Although breastfeeding is the natural way of feeding the newborn, it does not come naturally easy always!
Initially breastfeeding can be particularly challenging for first timers and this can be a cause of anxiety and frustration. In the adult female, there are 15-20groups of glands that produce milk. These glands are connected to the nipple by the milk ducts. During pregnancy the placenta and the ovaries produce high levels of the hormone progesterone and oestrogen. These hormones act on the glands and cause them to produce colostrum (the milk produced in the first 72-96hours after the birth of the baby).
After 4-5days, the production of proper milk starts.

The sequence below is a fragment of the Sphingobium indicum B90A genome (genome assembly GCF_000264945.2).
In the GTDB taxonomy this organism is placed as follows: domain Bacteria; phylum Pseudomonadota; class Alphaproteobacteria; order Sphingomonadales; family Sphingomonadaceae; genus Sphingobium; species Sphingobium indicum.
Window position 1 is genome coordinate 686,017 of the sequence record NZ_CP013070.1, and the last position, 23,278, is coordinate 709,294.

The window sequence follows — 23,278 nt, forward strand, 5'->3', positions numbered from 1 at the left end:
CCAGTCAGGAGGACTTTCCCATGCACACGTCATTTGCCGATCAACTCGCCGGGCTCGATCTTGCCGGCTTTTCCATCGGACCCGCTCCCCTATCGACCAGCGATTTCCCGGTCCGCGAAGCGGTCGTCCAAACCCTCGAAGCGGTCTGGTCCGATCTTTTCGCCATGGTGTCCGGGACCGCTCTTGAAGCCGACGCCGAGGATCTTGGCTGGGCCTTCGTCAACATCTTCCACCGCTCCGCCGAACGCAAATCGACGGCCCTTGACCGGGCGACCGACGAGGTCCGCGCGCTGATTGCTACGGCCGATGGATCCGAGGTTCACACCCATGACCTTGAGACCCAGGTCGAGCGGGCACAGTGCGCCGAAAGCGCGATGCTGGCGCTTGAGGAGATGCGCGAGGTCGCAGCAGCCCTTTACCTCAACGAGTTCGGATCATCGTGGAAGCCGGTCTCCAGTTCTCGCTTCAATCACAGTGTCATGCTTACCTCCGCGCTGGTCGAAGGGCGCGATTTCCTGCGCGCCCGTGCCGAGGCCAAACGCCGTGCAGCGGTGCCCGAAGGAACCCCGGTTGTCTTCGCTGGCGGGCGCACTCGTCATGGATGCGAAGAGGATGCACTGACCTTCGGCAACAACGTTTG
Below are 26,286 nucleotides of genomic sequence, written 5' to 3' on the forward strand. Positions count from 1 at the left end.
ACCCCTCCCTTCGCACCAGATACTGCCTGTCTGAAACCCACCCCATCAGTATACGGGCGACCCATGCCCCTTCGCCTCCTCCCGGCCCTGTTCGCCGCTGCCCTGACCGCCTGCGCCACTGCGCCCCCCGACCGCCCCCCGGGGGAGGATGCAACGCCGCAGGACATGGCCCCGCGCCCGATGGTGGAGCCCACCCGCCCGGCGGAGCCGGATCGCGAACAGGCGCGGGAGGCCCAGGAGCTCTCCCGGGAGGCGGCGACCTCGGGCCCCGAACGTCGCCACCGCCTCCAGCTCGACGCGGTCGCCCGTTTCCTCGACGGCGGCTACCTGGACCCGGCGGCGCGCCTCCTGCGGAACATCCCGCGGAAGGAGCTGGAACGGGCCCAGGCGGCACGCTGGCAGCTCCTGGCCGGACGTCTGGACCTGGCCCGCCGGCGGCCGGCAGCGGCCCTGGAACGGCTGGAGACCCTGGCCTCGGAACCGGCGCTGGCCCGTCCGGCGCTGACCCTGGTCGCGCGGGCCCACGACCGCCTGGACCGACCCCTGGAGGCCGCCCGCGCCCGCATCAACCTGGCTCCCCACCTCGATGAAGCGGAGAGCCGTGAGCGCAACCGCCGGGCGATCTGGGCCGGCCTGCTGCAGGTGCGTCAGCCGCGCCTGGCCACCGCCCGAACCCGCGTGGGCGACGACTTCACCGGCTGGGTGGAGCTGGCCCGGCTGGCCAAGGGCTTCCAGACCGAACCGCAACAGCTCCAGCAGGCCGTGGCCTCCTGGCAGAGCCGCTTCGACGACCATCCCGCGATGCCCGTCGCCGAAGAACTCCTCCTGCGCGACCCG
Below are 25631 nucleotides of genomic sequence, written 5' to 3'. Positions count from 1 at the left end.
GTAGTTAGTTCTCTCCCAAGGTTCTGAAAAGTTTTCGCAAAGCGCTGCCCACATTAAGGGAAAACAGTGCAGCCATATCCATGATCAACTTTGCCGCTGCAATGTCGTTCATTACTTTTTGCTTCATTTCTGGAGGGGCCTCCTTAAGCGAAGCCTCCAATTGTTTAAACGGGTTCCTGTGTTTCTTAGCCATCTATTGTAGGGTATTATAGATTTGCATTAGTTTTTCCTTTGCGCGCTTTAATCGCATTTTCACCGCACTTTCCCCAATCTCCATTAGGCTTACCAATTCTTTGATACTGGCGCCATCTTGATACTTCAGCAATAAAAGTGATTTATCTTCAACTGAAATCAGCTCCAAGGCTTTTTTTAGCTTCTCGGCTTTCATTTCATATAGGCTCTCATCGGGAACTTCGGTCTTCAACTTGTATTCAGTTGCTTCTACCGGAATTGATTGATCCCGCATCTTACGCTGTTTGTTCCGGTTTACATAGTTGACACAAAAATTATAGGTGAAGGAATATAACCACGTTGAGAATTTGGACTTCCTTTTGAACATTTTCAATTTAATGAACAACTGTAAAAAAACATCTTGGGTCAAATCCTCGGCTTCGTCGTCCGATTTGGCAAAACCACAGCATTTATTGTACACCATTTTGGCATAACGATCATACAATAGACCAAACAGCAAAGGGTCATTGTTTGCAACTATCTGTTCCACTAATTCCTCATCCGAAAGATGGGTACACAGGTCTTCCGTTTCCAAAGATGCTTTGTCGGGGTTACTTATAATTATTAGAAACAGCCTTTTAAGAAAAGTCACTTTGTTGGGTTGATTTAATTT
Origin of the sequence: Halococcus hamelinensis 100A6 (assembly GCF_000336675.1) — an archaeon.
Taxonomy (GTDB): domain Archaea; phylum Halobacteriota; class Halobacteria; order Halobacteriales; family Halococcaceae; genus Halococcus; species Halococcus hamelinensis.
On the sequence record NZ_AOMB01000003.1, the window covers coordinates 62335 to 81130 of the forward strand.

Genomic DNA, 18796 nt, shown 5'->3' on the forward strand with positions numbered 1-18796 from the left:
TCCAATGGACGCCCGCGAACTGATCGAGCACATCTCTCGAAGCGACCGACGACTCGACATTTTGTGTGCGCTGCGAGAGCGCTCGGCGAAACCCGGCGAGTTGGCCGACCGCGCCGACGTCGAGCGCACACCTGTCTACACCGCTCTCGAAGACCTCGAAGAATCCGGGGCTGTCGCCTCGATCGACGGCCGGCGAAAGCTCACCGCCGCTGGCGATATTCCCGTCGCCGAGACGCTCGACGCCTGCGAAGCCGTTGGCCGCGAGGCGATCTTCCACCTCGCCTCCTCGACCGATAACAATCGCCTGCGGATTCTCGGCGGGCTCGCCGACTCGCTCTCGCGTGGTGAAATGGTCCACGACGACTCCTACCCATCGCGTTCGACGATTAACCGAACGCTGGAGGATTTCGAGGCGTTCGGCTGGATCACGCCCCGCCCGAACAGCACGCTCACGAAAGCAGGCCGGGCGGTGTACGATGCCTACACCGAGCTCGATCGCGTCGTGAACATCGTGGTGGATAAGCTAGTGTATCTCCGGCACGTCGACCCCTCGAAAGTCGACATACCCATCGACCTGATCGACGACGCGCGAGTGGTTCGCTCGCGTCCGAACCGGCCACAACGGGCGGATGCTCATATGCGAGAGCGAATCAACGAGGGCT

Immediately after delivery, mothers are encouraged to put their babies to the breast in the delivery room. This will help initiate the act of breastfeeding and also stimulate the release of the hormone oxytocin that helps in the contraction of uterus invariably preventing excessive bleeding from the uterus. In the first 24-48 hours or more initiating breastfeeding may be a challenge and persistence in allowing the baby to letch on the nipple and the areola will trigger the nerve endings in the areola. These inturn transfers messages to the brain to produce prolactin and oxytocin. Mothers are encouraged to breastfeed the babies on demand. This means breastfeeding the baby anytime the babies show desire for feed. This invariably means that the babies are breastfed more frequently than those babies that are breast fed at regular intervals spaced apart. Research has revealed that babies breastfed on demand get more feeds than more breastfed at regular intervals of three to four hours. This study also revealed that babies who were fed on demand had more weight gain than others and the mothers also had greater quantity of breast milk to supply.